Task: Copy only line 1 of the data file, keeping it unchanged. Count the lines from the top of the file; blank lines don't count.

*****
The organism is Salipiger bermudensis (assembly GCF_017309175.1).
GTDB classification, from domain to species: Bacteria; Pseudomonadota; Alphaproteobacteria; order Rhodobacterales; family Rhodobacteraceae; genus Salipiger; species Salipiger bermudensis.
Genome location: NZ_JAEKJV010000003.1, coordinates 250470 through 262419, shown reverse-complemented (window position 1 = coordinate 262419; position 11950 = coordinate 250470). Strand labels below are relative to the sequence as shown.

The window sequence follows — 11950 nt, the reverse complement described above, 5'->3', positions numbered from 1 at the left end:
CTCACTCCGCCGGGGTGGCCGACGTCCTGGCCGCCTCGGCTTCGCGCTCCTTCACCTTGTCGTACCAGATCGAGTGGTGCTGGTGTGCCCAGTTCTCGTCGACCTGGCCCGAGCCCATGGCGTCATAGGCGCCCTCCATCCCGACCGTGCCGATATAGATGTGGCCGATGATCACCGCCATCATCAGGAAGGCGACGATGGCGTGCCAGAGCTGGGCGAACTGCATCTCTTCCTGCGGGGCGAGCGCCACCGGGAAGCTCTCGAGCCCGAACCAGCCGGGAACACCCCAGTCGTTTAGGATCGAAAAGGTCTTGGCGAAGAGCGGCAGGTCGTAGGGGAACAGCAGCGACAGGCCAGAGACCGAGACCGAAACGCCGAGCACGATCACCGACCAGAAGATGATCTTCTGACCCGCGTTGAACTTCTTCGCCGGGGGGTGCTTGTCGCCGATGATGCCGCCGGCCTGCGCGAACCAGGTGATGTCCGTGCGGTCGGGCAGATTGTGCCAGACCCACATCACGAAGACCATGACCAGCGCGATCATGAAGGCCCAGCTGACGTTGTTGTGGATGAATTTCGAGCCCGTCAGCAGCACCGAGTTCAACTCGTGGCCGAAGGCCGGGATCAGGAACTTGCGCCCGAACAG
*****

The organism is Salipiger bermudensis (assembly GCF_017309175.1).